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When lobbying an MP it can be particularly effective to ask a question which they need to put to a Minister.  Ministers are supposed to reply to questions raised by MPs (whereas they can ignore letters from voters!), in effect taking the lobbying directly to the Minister.

Debt relief under the HIPC program has virtually stalled for the past year with neither new initiatives nor the necessary funding.  In spite of the failure to progress the Millennium Development goals for poverty reduction, the world leaders, through the World Bank/IMF continue to extract debt service payments from countries in dire poverty. 

The World Bank & IMF autumn meeting in September is another opportunity to press British Ministers to insist on expanding the scope and depth of the HIPC program.  Please write to your MP (If you don’t know there name use your postcode at ) and ask them to ask a question of either Gordon Brown or Baroness Amos (The new Minister for International Development).

Tell your MP that the forthcoming report from Jubilee Research, in co-operation with CAFOD, Christian Aid, Oxfam and Eurodad shows that even with recent international commitments for funding development (such as Monterrey), HIPC countries will not achieve the debt sustainability that would enable them to meet the Millennium Development Goals. The report also concludes that HIPC needs to be de-linked from damaging economic conditions imposed by the IMF (otherwise known as structural adjustment programmes).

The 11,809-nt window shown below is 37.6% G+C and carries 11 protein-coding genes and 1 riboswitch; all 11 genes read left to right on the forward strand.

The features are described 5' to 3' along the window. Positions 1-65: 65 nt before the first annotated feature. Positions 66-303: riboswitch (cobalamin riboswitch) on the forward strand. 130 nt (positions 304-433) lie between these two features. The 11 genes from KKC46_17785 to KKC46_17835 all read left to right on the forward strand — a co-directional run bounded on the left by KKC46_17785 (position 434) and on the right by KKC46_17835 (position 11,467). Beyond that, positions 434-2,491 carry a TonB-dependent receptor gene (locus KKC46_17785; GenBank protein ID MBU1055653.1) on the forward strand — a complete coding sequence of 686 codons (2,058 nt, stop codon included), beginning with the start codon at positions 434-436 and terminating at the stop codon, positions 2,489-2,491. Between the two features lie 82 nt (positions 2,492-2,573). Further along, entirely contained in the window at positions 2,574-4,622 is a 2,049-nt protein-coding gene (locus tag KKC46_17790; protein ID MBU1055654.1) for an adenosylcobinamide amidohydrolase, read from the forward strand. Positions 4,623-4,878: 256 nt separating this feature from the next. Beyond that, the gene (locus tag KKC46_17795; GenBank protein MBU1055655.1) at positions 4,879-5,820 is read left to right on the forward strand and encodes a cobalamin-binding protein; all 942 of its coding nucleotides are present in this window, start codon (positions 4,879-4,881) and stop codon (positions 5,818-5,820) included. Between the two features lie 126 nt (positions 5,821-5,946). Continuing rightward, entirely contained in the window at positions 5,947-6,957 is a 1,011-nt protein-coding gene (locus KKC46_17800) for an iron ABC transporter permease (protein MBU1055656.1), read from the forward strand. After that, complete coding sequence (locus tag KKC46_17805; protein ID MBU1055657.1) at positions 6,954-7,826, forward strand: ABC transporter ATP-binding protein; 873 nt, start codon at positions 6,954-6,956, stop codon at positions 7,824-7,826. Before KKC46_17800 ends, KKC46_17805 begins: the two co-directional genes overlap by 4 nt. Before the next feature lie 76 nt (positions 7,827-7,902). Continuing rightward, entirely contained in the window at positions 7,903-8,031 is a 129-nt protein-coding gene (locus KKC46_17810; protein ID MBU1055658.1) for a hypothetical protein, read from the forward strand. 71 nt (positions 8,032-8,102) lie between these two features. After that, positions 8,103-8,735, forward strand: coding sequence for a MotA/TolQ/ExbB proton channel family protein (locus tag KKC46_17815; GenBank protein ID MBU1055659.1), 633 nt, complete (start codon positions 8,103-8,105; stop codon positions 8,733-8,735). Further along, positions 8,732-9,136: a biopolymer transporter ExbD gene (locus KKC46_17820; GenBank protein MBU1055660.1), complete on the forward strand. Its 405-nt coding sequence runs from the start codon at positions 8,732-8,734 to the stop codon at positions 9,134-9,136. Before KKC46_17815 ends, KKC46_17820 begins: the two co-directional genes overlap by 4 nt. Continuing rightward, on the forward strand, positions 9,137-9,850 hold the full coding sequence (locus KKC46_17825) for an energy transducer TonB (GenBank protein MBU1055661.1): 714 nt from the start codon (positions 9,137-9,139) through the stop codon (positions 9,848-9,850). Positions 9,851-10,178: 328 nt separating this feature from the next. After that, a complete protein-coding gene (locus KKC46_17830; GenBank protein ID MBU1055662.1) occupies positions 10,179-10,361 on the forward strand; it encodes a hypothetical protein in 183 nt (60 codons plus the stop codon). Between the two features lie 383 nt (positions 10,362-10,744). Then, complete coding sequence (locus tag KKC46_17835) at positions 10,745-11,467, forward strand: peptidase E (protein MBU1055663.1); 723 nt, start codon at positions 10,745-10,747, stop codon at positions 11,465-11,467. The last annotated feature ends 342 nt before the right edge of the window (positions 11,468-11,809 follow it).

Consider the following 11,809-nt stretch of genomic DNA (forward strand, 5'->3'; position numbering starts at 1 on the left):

Here are three possible areas of questions.  You could select any of these or if you feel up to it ask them all!  Each topic is expanded below with an example paragraph you could include in your letter..

  1. How much has the Total Debt Service (TDS) paid by the world’s poorest countries been reduced under HIPC from the level paid in 1998 and how many people could be brought out of poverty if there was total cancellation? (This question is aimed at exposing the limited reduction in debt payments achieved so far). sample letter-TDS-
  2. The HIPC program places conditionalities on sovereign states including trade liberalisation and privatisation demands.  Given the catastrophic failure of such programs, as illustrated by examples such as the collapse of the Zambian copper industry, the Mozambique cashew nuts industry and the Malawi famine, what examples of success of these policies can the government point to? sample letter-PRSP
  3. The HIPC program is currently limited to 42 countries, 4 of which are being excluded from debt cancellation.  Yet the UNDP Human Development report identifies many more countries as severely indebted low-income countries with very low HDI ranking.  Why are these countries being excluded from the HIPC program? sample letter-countries

Total Debt Service